Officer shot in head: 'Being disabled is sad, but it's still living'

Officer shot in head: 'Being disabled is sad, but it's still living'

Watch KVAL 13 TV News this week for more stories about near-death experiences

COOS BAY, Ore. - He was an active family man and a dedicated police officer with a bright future.

But on one fateful night just after Christmas 2004, Coos Bay native Mike Kralicek's life took a turn.

"I went to work, I was assigned to patrol, just doing regular routine activities for traffic stops and whatever calls came out," said the former North Bend, Ore., police officer.

On that night, the Couer d'Alene, Idaho, police officer responded to a fleeing suspect from a hit-and-run accident.

"The suspect managed to get into the house," Kralicek said. "He was handcuffed improperly, and he had a gun inside the house."

What happened next would change his life forever.

"I saw his face all lit up, and then that was it," he said. "I woke up in the hospital two weeks later."

It was 2005 by the time Kralicek woke up from a coma to see his wife Carrie sitting by his side in the intensive care unit.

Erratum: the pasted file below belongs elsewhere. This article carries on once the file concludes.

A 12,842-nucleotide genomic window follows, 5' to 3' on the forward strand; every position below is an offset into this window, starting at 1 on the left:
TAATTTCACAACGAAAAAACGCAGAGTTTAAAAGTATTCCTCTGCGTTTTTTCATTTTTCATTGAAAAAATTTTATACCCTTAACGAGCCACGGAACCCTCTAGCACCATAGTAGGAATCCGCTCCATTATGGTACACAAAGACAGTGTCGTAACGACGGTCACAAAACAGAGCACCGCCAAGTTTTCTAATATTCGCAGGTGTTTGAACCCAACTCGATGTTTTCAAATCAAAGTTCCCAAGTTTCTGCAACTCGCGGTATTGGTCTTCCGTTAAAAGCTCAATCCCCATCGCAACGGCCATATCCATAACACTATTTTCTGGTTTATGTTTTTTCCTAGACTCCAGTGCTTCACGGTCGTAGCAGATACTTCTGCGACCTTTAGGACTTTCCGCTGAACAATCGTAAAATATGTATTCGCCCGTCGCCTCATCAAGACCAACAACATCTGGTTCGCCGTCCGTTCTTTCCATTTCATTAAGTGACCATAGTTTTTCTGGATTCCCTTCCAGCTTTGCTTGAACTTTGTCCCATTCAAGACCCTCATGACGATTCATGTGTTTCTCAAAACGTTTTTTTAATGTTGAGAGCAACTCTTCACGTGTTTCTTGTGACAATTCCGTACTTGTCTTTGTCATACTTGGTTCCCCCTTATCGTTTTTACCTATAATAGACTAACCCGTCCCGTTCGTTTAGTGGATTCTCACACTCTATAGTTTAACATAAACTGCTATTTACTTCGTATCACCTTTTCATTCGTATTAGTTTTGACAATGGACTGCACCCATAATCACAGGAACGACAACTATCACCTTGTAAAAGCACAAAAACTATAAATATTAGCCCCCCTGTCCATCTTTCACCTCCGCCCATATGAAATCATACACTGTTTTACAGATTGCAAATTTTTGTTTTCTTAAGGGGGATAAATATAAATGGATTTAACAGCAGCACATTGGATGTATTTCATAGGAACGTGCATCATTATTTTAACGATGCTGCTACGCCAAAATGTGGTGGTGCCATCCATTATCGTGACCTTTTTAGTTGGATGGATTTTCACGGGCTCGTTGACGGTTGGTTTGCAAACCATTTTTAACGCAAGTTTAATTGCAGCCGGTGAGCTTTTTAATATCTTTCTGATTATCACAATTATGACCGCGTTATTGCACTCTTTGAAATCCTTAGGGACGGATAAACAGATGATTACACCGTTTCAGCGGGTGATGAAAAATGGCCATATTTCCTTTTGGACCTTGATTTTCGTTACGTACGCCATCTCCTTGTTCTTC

"She told me that basically, I had been shot," he said.

Kralicek suffered a traumatic brain injury and severed spinal cord from a single gunshot wound to the head.

His prognosis wasn't good.

"The doctors told her that I'd probably never breath again on my own," he said. "I'd definitely never walk or move."

Now almost six years later, Kralicek has defied the odds.

"I was walking by that Christmas after I got home," he said.

On a recent visit back in Coos Bay with Carrie, Kralicek said he continues to make progress - but it's not an easy road.

"All my activities daily, I have to have someone else help me with," he said.

But Kralicek said that after his brush with death, he knows things could have been worse.

"Being disabled is sad," he said, "but it's still living."

Watch KVAL 13 TV News this week for more stories about near-death experiences